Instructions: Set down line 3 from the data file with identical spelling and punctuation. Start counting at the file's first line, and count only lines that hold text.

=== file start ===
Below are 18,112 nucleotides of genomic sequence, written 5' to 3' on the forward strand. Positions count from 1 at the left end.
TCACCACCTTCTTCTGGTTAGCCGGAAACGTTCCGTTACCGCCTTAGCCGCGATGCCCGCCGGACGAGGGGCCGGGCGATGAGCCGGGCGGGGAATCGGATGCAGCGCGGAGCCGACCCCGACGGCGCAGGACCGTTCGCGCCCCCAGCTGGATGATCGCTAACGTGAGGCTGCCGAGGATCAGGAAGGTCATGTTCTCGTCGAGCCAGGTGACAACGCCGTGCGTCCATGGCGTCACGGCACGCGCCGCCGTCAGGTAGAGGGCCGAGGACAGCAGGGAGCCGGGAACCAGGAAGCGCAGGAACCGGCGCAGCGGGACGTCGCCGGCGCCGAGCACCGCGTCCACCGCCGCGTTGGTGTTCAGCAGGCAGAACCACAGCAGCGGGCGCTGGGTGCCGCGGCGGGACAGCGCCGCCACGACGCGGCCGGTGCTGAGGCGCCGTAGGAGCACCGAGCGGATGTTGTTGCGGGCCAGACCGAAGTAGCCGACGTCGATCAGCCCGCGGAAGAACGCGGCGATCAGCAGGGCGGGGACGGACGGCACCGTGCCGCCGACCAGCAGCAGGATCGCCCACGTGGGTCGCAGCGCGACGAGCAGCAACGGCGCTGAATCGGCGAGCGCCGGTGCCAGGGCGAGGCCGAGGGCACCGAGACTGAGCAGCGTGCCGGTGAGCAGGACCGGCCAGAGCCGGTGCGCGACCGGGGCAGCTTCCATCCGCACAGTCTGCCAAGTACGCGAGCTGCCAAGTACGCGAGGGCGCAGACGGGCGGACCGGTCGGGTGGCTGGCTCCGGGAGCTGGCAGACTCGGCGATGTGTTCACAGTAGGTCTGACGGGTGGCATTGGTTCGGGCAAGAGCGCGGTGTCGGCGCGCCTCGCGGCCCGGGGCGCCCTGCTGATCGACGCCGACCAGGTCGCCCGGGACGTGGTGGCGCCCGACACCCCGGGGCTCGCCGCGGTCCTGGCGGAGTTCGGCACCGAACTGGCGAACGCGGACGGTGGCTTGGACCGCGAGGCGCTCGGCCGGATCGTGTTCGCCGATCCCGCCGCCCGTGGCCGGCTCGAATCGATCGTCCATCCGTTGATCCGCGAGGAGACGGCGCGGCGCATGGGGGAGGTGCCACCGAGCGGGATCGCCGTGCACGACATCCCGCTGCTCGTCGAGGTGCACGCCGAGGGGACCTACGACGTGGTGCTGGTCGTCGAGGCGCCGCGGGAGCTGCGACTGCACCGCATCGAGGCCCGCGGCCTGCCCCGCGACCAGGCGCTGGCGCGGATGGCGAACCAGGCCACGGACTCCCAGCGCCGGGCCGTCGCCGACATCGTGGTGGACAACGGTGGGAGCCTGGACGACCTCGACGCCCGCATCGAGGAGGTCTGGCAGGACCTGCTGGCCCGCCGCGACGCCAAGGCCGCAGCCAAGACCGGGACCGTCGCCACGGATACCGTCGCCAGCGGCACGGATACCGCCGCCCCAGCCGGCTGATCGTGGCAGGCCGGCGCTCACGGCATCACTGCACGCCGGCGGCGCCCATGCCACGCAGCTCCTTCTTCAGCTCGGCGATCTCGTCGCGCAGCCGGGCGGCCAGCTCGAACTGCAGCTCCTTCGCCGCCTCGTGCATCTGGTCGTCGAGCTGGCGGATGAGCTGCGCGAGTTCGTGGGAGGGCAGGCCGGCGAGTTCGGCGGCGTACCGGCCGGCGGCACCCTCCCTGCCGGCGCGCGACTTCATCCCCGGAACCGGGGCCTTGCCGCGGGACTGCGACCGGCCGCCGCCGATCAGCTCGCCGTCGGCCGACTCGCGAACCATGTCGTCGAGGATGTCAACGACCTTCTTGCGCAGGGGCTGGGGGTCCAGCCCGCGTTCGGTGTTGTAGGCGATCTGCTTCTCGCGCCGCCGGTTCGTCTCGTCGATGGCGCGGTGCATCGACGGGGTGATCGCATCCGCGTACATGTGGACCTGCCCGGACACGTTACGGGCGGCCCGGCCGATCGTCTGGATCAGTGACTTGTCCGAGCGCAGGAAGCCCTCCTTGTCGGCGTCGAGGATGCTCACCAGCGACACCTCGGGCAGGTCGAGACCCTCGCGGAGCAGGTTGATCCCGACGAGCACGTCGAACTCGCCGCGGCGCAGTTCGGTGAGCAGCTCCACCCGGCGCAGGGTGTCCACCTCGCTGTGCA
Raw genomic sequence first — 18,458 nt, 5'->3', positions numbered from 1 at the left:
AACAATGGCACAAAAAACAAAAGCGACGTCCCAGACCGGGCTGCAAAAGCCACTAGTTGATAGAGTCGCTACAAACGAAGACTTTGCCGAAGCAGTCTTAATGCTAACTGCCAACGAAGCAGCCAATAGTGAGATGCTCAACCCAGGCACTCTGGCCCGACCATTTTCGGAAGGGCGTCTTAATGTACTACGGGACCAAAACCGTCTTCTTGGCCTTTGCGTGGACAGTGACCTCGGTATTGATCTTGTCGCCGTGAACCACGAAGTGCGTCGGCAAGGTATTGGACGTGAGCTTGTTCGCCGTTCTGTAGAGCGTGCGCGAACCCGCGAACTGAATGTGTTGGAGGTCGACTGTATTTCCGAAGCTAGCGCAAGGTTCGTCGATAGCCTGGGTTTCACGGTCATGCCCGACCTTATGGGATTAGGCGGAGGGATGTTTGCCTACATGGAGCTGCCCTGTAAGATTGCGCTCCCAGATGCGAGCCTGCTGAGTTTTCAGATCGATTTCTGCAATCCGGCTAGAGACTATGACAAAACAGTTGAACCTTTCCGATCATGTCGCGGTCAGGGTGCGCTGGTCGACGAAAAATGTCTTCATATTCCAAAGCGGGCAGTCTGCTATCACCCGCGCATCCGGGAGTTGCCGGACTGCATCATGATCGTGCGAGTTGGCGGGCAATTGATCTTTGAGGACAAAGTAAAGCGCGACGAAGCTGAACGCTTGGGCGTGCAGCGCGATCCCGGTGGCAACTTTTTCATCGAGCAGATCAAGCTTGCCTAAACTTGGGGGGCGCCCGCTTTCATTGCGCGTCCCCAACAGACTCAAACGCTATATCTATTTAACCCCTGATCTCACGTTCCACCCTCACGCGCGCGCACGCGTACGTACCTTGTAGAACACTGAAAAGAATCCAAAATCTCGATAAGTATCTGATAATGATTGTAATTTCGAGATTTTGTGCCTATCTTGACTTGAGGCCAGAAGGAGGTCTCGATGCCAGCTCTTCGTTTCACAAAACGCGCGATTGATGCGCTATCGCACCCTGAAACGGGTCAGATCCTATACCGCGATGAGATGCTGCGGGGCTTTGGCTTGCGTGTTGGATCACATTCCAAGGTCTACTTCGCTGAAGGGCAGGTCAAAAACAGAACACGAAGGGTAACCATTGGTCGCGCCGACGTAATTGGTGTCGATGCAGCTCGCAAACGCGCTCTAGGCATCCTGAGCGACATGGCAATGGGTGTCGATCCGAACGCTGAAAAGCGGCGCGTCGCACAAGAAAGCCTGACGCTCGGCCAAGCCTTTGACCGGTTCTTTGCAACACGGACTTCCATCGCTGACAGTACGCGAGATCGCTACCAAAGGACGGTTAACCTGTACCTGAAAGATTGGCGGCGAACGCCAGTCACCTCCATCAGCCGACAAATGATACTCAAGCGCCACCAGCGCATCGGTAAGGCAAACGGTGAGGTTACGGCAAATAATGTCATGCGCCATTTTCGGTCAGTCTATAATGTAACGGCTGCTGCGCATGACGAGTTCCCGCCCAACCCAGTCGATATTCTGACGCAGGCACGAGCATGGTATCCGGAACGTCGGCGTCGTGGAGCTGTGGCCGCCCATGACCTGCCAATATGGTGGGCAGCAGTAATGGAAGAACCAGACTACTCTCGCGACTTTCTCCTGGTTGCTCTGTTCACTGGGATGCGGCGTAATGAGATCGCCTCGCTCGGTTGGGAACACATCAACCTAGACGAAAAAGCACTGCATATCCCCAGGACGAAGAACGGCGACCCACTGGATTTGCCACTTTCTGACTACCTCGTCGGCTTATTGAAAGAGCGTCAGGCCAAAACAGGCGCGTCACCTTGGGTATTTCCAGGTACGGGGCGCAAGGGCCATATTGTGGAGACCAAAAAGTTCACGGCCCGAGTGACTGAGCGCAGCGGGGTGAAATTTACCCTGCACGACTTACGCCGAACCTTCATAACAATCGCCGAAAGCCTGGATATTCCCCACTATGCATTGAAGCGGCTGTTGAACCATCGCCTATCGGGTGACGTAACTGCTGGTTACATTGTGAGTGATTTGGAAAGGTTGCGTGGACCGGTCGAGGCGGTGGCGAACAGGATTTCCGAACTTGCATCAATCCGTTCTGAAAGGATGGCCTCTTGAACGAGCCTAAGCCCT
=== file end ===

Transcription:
Raw genomic sequence first — 18,458 nt, 5'->3', positions numbered from 1 at the left: